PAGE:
TENNESSEE. I’ll pass through Memphis in the extreme southwest corner of Tennessee, but that’s about it.

MISSISSIPPI. Passing through Mississippi mainly to make time, it might be nice to find a few hours in Holly Springs National Forest. Maybe?

ALABAMA. My time in Alabama is constrained because of my arrival-deadline. I’ll be coming down Interstate 22 and then hopping on 65 at Birmingham (and then highway 82 east from Montgomery). I’ve got some dear friends in north Alabama I hope to meet up with for lunch, but the rest of Alabama-Time will be spend burning tread.

GEORGIA. I’m meeting Mumpower and Kid A in Florida, so humorously I’ll only be blowing through south Georgia, driving right past Valdosta. We won’t actually move to Valdosta until July, after we spend some time with family in Florida and later in South Carolina.

FLORIDA. And then, BAM! FLORIDA!

And that’s the plan.

Again, the “plan” is malleable and I fully expect it to change quite a bit. I’ve mapped out driving distances and times, but absolutely don’t want to regiment myself to any clock (other than arriving in Tulsa in time for the party and arriving in Mt. Dora on the right day). There are a lot of unknown variables in a trip like this. Automobile Health. Weather. Sleep. And on and on. So, who knows how it will actually pan out?

It’s certainly a lot of driving — and, mercifully, I do have quite a bit of time reserved for hiking and photography. Much of the trip I’ll be camping at night, sometimes in a tent, other times in the back of the Jeep. I plan on doing a hotel once every three or four days, maybe, so I can recharge batteries, shower, shave, and do the other things normal human beings do to make themselves tolerable to others.

It’s also going to be the grand test of the iPad. How well will this thing connect to the internet while on the road? Where will my blackouts be? And so on.

Crazy. This trip is going to be crazy. And that’s the plan. So far. As of now. (I’m a little bit excited.)

~ janson

NOTE: The photograph was taken in late 2007 from the window of an airplane somewhere over North America, between Anchorage and Tulsa…

Chugach Roll

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Today, a simple photograph of a roll of Chugach slopes near Windy Corner on the Seward Highway of Turnagain Arm, Southcentral Alaska. This photograph was taken in March of 2008.

The last series I was writing on Floridana Alaskiana before switching to this new blog was a photo tour of the Seward Highway along Turnagain Arm. Running from Anchorage south and east along Turnagain Arm –one of the two “arms” of Cook Inlet– Seward Highway then cuts south through the Kenai Peninsula to the coastal town of Seward, Alaska. There’s not a square inch of the Seward Highway that isn’t photo worthy. It’s ridiculously gorgeous.

I’m particularly fond of the Chugach Mountains in this area. Amazing ridges and slopes cut up from the highway. The Arm itself was glacially carved through the mountains over a vast swath of time and the highway itself was, in some places at least, carved and blasted out by people, chiseling away at that ancient testimony of time, the Chugach Mountains.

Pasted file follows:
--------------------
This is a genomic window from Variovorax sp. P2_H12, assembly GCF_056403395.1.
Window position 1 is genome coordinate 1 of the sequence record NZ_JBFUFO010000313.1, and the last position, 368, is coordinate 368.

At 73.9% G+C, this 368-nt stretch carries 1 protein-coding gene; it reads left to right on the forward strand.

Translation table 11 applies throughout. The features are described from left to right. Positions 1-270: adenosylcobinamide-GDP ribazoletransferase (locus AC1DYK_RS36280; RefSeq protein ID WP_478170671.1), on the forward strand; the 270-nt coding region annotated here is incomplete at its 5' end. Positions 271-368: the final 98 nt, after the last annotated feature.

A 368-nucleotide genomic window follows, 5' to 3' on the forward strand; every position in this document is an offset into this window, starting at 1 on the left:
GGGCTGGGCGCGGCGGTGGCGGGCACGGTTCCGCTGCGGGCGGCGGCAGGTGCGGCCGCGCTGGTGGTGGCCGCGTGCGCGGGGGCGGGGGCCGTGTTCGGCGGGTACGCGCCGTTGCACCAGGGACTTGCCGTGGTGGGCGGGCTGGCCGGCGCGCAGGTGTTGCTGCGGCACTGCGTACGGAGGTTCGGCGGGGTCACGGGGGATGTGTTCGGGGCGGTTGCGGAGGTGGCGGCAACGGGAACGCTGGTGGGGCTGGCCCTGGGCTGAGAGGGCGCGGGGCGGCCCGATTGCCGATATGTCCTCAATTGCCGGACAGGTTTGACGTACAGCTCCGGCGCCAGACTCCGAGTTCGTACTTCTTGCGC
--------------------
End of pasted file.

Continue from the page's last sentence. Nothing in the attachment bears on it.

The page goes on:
Sometimes, when I step back, pause and just admire the mountains along Turnagain Arm, I feel like I’m a miniscule toy figure in a massive miniature train model landscape, the kind I used to see at the old Ormond Hotel arts festival back when I was kid (before it was demolished and turned into a condo).

There’s an unreality to landscapes this big. I am, after all, a Florida swamprat. Outside gazing over the Atlantic horizon, Floridians aren’t used to BIG landscapes — the Everglades being another potential exception. In Florida, the world is dense, tight, and squeezed. A person feels big, squeezing through the dense brush and foliage. But in Alaska a person can feel tiny, gazing upon an ocean of trees adorning the edges of a mountain slope from a great distance. Space simultaneously collapses and explodes as the eye tries to make sense of the vista, the scope, and the scale.

Alaska can humble you. It can make you feel quite small.

~ janson

Featured Site: Adam Nemec Photography

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From time to time I’d like to feature blogs and sites I follow — stuff that really gets my juices going on these here tubes of the interweb.

Of course, you’ll find a blogroll at the bottom of the Dust Tracks screen, but sometimes it’s good to step back and focus in more closely on a particular site.

So, the first site to be featured here is Adam Nemec’s photography site, adamnemec.com.

I met Nemec as an undergraduate at the University of Oklahoma around 1996 or 1997. We hit it off immediately and quickly became close friends. I have fond memories of drinking with Mr. Nemec and also having writing jams, the two of us jamming out creative freewrites and then workshopping each other’s offerings. Sometimes the drinking overlapped with the writing. And othertimes the mysterious MothMan would appear… (But that’s another story)

Anyhow, Nemec is now based in Tulsa, Oklahoma and has become a wicked photographer in his spare time. His site presents an impressive array of landscapes from Patagonia to Alaska and back again. In the past year he’s also gotten in nightsky photography — and will hopefully feature more of that work on his site soon…? (hint hint, wink wink, nudge nudge, Mr. Nemec.) Some of his work absolutely blows my mind.

So, if you get a spare moment, check his site out. I’m envious of the meticulous nature of his photographic eye (and his patience to actually do smooth composite editing)!

~ janson